Most every state in the country is shedding construction jobs due to the COVID-19 (coronavirus) pandemic. The job market in Arkansas’ construction sector, however, is faring better than most states.
Construction employment in Arkansas decreased by 1,700 jobs (-3.1%) to 52,800 jobs from March to April, an analysis by the Associated General Contractors of America (AGC) of new government data shows. That ranked No. 10 among U.S. states and the District of Columbia.
Construction employment declined in the District of Columbia and every state except South Dakota in April.
South Dakota (2%), which added 500 jobs, Utah (-1.6%), Arizona and Hawaii (each at -2.1%) ranked in the top three in terms of fewest job losses as percentage. Vermont (-46.3%), Michigan (-44%) and New York (-40.8%) — states that enacted the strictest lockdown protocols because of the COVID-19 (coronavirus) pandemic — ranked as the three states with the most job losses as a percentage from March to April. New York experienced the largest construction job loss over the month with 166,200 jobs lost.
“[The] state employment report shows how widespread — and deep — the job losses have been among construction workers, despite a smattering of new or accelerated projects,” Ken Simonson, the association’s chief economist, said in a statement. “Meanwhile, our latest survey indicates that the paycheck loan program has enabled some companies to retain or add workers for now, but that relief will expire soon if not extended.”
The economist said the loss of 975,000 construction jobs (13%) nationwide from March to April pushed down industry employment to multi-year lows in many states.
The AGC also released a new survey that finds that rising project cancellations are forcing many firms to furlough or terminate employees even as federal relief measures help avoid further job losses. More than two-thirds (69%) of the 742 respondents report having a project canceled or delayed since the start of the outbreak in early March.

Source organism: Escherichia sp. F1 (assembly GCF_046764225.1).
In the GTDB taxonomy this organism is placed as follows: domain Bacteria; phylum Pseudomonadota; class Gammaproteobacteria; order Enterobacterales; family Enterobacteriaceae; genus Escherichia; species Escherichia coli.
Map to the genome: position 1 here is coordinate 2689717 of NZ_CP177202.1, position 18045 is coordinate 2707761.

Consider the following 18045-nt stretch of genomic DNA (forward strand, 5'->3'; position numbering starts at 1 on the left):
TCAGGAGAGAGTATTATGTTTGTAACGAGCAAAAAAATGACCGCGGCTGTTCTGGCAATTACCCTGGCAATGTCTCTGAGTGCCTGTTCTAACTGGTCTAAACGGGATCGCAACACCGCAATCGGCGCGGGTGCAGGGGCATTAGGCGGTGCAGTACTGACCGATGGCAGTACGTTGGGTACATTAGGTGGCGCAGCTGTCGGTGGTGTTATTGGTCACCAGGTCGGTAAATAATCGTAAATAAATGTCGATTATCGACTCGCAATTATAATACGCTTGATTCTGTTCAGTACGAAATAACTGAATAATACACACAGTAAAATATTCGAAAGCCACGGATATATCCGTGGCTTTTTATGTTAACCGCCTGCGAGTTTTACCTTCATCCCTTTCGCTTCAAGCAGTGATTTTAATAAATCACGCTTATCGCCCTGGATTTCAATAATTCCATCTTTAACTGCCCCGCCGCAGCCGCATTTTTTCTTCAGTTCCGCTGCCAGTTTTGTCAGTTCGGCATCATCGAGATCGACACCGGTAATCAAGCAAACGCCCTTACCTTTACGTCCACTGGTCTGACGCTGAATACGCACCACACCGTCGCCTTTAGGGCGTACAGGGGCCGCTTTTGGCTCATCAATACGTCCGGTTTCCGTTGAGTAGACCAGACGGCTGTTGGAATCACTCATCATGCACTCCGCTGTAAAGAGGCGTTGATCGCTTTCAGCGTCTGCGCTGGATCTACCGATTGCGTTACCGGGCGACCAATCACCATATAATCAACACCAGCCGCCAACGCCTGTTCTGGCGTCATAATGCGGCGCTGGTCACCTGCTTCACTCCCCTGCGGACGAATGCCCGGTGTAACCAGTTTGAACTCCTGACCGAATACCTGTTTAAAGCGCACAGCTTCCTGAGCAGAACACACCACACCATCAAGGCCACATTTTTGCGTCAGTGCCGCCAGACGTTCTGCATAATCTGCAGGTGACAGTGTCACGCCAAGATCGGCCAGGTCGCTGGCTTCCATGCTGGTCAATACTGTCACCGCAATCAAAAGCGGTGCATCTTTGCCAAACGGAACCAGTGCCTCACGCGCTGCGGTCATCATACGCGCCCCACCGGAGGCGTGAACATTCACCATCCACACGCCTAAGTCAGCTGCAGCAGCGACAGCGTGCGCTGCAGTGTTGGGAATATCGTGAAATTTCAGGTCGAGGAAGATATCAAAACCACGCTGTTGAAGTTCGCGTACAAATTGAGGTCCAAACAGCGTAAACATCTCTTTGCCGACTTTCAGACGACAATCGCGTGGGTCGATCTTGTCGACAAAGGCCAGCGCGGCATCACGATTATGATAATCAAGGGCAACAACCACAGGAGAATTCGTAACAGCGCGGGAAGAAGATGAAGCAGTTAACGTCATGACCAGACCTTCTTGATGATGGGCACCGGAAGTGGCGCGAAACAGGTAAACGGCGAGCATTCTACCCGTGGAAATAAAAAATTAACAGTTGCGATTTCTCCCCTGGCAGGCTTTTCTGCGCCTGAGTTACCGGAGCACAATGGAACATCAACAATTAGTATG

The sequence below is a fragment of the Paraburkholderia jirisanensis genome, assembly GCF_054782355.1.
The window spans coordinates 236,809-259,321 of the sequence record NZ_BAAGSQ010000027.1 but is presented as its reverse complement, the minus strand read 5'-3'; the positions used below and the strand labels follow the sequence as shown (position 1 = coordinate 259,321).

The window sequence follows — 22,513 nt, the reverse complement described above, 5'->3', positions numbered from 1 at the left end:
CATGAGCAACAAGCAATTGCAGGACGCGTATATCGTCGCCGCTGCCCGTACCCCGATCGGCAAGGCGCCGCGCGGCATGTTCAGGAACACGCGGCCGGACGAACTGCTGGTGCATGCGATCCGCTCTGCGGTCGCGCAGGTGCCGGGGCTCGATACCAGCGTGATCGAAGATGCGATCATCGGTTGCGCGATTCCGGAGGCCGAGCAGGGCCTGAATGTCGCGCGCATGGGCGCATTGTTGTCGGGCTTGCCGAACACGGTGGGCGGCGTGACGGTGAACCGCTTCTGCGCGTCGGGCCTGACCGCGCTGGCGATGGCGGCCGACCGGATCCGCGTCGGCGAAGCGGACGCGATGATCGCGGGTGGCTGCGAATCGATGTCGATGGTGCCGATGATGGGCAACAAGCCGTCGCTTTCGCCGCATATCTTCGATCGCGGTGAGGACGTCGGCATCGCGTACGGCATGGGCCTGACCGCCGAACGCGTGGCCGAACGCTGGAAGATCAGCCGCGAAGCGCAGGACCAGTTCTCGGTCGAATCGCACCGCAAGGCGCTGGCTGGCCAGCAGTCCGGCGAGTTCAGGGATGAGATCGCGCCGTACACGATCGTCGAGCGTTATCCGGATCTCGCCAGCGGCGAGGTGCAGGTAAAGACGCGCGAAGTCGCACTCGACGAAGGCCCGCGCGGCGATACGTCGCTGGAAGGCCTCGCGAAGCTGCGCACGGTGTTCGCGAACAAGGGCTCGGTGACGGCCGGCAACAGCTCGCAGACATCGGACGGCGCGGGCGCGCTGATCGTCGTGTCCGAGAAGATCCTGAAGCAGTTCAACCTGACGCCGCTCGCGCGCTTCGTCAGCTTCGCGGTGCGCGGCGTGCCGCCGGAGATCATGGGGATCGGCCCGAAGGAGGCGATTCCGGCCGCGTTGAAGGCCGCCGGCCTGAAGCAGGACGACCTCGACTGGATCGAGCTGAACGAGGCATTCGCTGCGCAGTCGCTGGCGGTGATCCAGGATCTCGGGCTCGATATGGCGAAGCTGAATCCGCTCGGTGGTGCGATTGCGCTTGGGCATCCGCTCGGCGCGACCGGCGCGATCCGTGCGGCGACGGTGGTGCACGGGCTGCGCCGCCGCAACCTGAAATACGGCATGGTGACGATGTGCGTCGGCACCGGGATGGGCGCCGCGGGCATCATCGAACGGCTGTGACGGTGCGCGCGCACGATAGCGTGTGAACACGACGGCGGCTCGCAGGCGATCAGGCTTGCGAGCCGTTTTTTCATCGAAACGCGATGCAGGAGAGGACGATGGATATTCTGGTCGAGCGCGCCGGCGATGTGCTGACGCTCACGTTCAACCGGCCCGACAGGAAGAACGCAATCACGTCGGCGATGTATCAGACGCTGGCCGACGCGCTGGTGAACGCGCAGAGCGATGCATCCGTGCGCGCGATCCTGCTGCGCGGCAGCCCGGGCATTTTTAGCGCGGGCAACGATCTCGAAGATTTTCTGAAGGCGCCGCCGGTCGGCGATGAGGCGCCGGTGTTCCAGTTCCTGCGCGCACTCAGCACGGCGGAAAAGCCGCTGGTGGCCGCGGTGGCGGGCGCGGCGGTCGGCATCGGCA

Project cancellations have forced 30% of firms to furlough or terminate employees. But an equal share has added workers, including some firms that laid off employees earlier, according to the survey.
“The Paycheck Protection Program (PPP), which provides no-cost loans for firms to cover payroll expenses for a short time, appears to have achieved the goal of helping contractors retain or add workers for now,” Simonson added.
Association officials warned that the PPP benefits will end soon unless Congress acts to extend it. They also called on Congress to pass funding for highways and other infrastructure and to provide liability protections for employers following safety guidelines from coronavirus lawsuits.
“Washington’s temporary relief measures appear to have helped the construction industry avoid even more layoffs,” said Stephen E. Sandherr, the association’s chief executive officer. “Now Congress and the administration need to focus on measures that will revive the economy, rebuild demand for construction and restore American jobs.”
Each month, AGC puts out commentary on construction employment in the U.S., ranking each state and 358 metro statistical areas (MSAs) by employment change. The next available state-level date is available June 19. The next MSA-level data is available July 1.
In the most recent MSA report available, the Northwest Arkansas metro added 700 construction jobs (6%) from March 2019 to March 2020, up to 12,700. That ranked No. 54 among MSAs, in terms of percentage change.
Fort Smith metro construction jobs also ranked No. 54 with 6% growth in the same time period, from 5,400 to 5,700 jobs.